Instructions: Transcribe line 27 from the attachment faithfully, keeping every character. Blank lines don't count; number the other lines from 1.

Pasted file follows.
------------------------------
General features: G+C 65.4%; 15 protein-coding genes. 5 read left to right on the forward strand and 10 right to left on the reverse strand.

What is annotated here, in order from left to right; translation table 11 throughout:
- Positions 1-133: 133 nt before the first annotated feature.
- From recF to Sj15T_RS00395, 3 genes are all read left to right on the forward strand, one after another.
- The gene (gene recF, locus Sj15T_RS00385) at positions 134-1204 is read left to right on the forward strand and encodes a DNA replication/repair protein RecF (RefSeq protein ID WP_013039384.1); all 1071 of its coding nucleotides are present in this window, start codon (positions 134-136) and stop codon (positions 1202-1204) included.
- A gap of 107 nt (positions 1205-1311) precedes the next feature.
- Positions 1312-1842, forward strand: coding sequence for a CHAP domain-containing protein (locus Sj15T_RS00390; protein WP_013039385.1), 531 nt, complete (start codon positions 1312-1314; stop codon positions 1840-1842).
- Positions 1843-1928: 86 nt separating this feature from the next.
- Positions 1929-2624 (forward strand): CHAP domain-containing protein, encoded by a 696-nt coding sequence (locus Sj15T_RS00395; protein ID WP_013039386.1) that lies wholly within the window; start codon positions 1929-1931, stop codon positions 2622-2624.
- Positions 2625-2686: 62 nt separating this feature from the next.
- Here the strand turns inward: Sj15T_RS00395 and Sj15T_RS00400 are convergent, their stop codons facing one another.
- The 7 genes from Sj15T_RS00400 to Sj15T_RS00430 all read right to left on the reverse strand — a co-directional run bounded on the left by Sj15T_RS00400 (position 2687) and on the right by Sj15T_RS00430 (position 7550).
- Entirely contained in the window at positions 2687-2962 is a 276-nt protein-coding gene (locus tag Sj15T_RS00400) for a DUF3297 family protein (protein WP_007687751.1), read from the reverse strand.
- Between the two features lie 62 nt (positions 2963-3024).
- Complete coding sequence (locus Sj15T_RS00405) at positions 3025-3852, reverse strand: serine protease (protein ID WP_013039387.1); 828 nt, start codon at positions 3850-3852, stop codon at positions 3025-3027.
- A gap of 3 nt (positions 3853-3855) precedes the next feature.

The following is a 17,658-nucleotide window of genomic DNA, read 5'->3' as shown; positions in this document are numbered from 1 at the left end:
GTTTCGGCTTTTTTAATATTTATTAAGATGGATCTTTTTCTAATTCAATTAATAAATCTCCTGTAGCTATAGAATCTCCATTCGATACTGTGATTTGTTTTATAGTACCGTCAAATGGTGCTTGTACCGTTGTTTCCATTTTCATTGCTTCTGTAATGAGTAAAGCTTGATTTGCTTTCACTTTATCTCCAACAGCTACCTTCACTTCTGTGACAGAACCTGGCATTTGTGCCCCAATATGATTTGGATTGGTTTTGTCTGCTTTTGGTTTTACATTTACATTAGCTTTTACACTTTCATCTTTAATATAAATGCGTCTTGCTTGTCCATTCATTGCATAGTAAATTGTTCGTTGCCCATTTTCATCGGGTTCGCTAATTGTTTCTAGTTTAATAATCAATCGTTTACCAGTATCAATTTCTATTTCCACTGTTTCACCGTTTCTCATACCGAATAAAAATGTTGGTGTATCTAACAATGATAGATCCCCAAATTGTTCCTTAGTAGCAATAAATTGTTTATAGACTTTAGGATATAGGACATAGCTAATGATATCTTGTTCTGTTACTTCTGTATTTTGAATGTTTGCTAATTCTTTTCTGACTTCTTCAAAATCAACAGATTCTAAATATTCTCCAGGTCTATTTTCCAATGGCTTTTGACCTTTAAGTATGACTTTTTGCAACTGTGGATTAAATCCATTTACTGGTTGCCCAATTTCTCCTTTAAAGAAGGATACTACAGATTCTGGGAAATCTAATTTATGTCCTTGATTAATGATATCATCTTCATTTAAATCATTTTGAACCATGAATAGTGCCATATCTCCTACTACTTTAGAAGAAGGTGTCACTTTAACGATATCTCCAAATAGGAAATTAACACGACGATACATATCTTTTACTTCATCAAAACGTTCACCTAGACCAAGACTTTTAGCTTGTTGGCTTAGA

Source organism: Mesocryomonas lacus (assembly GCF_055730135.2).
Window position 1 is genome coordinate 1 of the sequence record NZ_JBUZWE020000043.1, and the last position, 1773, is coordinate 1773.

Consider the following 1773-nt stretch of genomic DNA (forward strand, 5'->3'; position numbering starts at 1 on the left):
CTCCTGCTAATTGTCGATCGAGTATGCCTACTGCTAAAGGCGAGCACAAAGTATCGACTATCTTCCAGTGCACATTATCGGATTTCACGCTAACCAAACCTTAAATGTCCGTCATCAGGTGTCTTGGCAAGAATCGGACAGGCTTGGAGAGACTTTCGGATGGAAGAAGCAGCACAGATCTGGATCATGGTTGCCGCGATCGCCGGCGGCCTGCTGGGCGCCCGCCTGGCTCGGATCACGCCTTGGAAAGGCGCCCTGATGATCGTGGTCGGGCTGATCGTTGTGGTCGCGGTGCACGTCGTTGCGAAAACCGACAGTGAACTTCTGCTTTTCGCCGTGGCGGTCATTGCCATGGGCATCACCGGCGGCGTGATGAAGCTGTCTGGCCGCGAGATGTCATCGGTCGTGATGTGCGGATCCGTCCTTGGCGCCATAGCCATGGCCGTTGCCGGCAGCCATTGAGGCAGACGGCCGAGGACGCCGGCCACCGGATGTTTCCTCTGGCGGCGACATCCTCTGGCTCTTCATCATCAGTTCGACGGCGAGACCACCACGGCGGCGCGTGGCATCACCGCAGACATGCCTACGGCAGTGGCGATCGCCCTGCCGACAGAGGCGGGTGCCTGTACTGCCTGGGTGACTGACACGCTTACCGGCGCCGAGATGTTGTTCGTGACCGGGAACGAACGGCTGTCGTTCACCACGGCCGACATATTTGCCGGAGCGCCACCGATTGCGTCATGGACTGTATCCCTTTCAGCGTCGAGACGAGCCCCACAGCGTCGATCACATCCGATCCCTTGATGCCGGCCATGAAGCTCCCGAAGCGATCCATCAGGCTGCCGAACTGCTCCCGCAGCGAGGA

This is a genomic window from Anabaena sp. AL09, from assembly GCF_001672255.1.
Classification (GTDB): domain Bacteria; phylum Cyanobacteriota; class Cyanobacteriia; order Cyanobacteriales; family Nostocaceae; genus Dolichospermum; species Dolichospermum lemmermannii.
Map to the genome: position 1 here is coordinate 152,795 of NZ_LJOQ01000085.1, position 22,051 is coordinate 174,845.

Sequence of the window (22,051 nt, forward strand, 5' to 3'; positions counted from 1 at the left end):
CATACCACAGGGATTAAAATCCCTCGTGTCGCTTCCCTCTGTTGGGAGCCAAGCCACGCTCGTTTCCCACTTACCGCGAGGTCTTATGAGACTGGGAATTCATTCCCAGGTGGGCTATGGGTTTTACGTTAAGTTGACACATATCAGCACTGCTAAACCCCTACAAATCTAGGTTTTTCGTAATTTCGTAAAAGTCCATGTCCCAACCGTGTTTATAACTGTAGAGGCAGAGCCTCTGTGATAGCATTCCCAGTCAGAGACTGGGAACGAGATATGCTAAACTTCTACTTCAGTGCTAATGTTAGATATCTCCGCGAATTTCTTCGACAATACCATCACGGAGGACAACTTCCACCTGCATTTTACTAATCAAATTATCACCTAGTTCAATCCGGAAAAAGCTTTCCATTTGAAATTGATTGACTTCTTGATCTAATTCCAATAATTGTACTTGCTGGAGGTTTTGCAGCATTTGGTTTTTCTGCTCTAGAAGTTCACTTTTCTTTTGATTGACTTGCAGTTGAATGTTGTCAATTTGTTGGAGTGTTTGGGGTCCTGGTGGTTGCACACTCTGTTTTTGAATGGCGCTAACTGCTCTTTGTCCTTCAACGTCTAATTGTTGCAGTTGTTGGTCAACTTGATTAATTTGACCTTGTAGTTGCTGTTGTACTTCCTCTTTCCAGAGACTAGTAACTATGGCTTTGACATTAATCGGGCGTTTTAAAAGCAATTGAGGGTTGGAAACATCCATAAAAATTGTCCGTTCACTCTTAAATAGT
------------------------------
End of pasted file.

CATACCACAGGGATTAAAATCCCTCGTGTCGCTTCCCTCTGTTGGGAGCCAAGCCACGCTCGTTTCCCACTTACCGCGAGGTCTTATGAGACTGGGAATTCATTCCCAGGTGGGCTATGGGTTTTACGTTAAGTTGACACATATCAGCACTGCTAAACCCCTACAAATCTAGGTTTTTCGTAATTTCGTAAAAGTCCATGTCCCAACCGTGTTTATAACTGTAGAGGCAGAGCCTCTGTGATAGCATTCCCAGTCAGAGACTGGGAACGAGATATGCTAAACTTCTACTTCAGTGCTAATGTTAGATATCTCCGCGAATTTCTTCGACAATACCATCACGGAGGACAACTTCCACCTGCATTTTACTAATCAAATTATCACCTAGTTCAATCCGGAAAAAGCTTTCCATTTGAAATTGATTGACTTCTTGATCTAATTCCAATAATTGTACTTGCTGGAGGTTTTGCAGCATTTGGTTTTTCTGCTCTAGAAGTTCACTTTTCTTTTGATTGACTTGCAGTTGAATGTTGTCAATTTGTTGGAGTGTTTGGGGTCCTGGTGGTTGCACACTCTGTTTTTGAATGGCGCTAACTGCTCTTTGTCCTTCAACGTCTAATTGTTGCAGTTGTTGGTCAACTTGATTAATTTGACCTTGTAGTTGCTGTTGTACTTCCTCTTTCCAGAGACTAGTAACTATGGCTTTGACATTAATCGGGCGTTTTAAAAGCAATTGAGGGTTGGAAACATCCATAAAAATTGTCCGTTCACTCTTAAATAGT